Give them the talking points so they can accurately and consistently answer questions from the outside. They also need to know how brand and culture standards should be lived.
Customers are next in the communications hierarchy. Here’s how to reach them.
- Direct communications – They should receive a letter and an email communication signed from both the market president and the CEO. High value or long-standing customers should receive a phone call or in-person visit from the market president.
- Website – New brand messaging should be posted on the bank websites at the same time. Make it clear and highly visible so customers aren’t confused. Consider offering live chat to support customers who run into snags.
- Open house – An invitation to customers for an open house can bring people in to visit their local bankers face-to-face and ask questions. A prize drawing is an added incentive. It will reassure them that their local bank is getting an update but the service and caring they’ve come to trust is the same.
In some mergers, there will be big changes. Reassure customers that they are valued and you’re there to serve them. Be clear about what is changing (the logo, online experience, etc.) and what isn’t (the same great banking they know and trust). If changes to products and services will be different, outline them clearly.
5) The public
The local community is best notified through the local media, starting with:
- Chambers of commerce—ribbon cutting and open house
- Newspaper, local business magazines and TV stations—editorial board visits and news releases
- Any other centers of influence that will help you emphasize that the bank’s deep roots in the community will be deeper and stronger than ever
You should also launch a paid multimedia campaign with the market-appropriate mix of print, digital and broadcast. The launch phase is brand-oriented and supports your why messaging. After the campaign is established, you can move to a mix of brand and product-specific advertising.
Share your updates on all your social media channels. Make them friendly, fun and purpose-filled. Update executive and corporate LinkedIn pages so titles, bank names and duties are current and accurate. There’s great value in creating these updates promptly—not just because current information is important, but also because of the viral nature of the updates. Bankers’ friends and business associates will be notified of the updates and most likely share and congratulate your bankers. This social media commotion will help broaden and repeat your message and visibility with key audiences.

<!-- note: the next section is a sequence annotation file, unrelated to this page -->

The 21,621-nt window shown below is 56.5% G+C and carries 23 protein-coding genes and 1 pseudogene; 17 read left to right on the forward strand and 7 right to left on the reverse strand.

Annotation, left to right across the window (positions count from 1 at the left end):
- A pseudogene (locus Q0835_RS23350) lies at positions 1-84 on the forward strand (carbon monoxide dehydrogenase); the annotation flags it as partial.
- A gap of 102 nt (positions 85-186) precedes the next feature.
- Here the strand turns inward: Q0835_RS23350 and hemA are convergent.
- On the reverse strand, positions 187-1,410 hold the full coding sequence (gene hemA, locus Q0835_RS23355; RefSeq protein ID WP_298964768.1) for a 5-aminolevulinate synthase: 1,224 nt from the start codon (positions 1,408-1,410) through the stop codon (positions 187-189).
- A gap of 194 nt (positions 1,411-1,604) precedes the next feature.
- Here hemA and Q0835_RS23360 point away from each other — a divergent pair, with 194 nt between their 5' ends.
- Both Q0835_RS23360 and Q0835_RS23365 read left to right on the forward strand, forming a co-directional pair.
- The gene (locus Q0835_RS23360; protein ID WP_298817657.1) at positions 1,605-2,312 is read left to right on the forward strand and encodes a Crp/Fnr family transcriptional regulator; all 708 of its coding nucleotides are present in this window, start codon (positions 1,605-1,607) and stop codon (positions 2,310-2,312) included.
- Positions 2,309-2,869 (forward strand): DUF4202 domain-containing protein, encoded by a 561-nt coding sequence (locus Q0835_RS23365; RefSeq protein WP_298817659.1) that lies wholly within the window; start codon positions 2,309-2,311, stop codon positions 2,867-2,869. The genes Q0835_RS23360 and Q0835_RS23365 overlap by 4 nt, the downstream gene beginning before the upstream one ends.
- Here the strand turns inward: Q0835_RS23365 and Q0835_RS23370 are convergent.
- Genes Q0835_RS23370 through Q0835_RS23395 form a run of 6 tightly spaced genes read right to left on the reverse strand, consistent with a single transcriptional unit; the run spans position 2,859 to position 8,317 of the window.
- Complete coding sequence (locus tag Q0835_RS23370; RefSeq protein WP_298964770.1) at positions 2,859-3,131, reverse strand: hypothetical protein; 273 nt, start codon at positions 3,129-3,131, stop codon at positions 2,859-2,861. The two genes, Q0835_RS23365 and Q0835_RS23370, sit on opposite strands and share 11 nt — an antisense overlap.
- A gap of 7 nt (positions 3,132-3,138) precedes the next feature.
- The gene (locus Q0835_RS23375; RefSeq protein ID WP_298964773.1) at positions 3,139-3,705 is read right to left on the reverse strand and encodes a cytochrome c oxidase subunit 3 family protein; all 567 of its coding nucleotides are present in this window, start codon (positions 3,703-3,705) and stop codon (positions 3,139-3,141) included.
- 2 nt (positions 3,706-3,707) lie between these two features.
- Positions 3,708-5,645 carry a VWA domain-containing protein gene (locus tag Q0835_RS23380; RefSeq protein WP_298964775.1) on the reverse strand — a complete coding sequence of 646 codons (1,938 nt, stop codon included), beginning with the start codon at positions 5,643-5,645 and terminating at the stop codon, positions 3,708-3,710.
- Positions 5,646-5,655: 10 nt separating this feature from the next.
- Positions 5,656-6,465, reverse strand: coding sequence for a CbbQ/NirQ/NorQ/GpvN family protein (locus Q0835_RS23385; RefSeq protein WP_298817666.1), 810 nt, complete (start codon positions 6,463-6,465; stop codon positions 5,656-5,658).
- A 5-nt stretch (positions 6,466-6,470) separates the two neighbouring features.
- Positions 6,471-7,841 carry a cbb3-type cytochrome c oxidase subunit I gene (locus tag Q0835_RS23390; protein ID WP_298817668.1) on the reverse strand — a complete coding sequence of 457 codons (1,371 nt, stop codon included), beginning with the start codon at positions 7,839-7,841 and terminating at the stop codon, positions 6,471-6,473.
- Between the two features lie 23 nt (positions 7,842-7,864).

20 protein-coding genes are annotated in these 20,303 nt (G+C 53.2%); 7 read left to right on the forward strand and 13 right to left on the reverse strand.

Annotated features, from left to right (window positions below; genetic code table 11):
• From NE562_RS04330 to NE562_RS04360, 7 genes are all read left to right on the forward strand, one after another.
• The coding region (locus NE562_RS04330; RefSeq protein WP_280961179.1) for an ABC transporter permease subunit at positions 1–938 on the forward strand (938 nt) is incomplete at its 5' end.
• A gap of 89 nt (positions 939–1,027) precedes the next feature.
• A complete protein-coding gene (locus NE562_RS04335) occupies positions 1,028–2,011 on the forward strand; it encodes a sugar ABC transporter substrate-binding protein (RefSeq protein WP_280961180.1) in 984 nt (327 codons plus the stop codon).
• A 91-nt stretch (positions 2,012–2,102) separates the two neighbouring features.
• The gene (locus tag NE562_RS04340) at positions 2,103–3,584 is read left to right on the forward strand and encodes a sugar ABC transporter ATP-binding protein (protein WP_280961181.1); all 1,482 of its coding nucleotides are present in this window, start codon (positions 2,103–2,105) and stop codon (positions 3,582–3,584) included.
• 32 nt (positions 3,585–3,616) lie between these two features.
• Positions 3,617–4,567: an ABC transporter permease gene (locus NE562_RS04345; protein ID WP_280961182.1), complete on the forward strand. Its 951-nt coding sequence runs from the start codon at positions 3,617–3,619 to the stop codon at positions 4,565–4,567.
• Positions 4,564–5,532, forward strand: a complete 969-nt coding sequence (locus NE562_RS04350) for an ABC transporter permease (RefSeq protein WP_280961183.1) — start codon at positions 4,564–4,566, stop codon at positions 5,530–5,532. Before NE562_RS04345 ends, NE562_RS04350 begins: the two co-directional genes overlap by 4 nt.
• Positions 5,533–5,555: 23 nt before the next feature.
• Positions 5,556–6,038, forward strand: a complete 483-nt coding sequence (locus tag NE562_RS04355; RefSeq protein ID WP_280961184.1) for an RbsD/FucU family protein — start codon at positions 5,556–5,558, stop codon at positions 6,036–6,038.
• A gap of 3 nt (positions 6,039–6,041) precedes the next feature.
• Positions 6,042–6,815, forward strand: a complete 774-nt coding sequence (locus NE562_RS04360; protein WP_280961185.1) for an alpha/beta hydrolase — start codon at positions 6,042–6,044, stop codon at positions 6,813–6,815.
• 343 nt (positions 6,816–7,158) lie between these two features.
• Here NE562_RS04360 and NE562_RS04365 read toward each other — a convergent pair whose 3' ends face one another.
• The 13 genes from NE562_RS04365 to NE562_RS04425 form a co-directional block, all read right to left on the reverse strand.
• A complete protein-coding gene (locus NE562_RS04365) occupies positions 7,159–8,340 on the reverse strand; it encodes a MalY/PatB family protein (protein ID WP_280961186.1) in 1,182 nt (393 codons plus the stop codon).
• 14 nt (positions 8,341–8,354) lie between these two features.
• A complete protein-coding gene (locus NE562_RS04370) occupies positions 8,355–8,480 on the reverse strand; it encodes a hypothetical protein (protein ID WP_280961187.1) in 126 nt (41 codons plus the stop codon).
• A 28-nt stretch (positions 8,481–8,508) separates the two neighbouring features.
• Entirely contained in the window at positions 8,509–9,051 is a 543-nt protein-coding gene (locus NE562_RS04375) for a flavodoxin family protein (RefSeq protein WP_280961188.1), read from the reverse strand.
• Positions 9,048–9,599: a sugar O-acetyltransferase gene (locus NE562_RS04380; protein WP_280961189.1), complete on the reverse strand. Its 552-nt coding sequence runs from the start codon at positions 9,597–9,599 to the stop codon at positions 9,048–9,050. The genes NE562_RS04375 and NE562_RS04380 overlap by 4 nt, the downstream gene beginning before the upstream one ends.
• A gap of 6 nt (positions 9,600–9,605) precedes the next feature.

Get the timing right
Schedule announcements to happen within a week’s time so the effort is coordinated and uninterrupted. This lets you build momentum and create more excitement and impact for your expenditure of money and person power.
With proper planning, your bigger, better institution will be poised for even greater success. Start now.
Martha Bartlett Piland is president & CEO of Banktastic, a firm that helps financial organizations build better ROI by aligning their internal and external brands. She’s a national speaker on branding, marketing, business development and advertising. She’s presented at more than 100 events and conferences and has served on three different bank advisory boards. Martha is a regular contributor to ABA Bank Marketing. She’s also an inventor, author and illustrator.
Her second book, Beyond Sticky, is available at all major booksellers.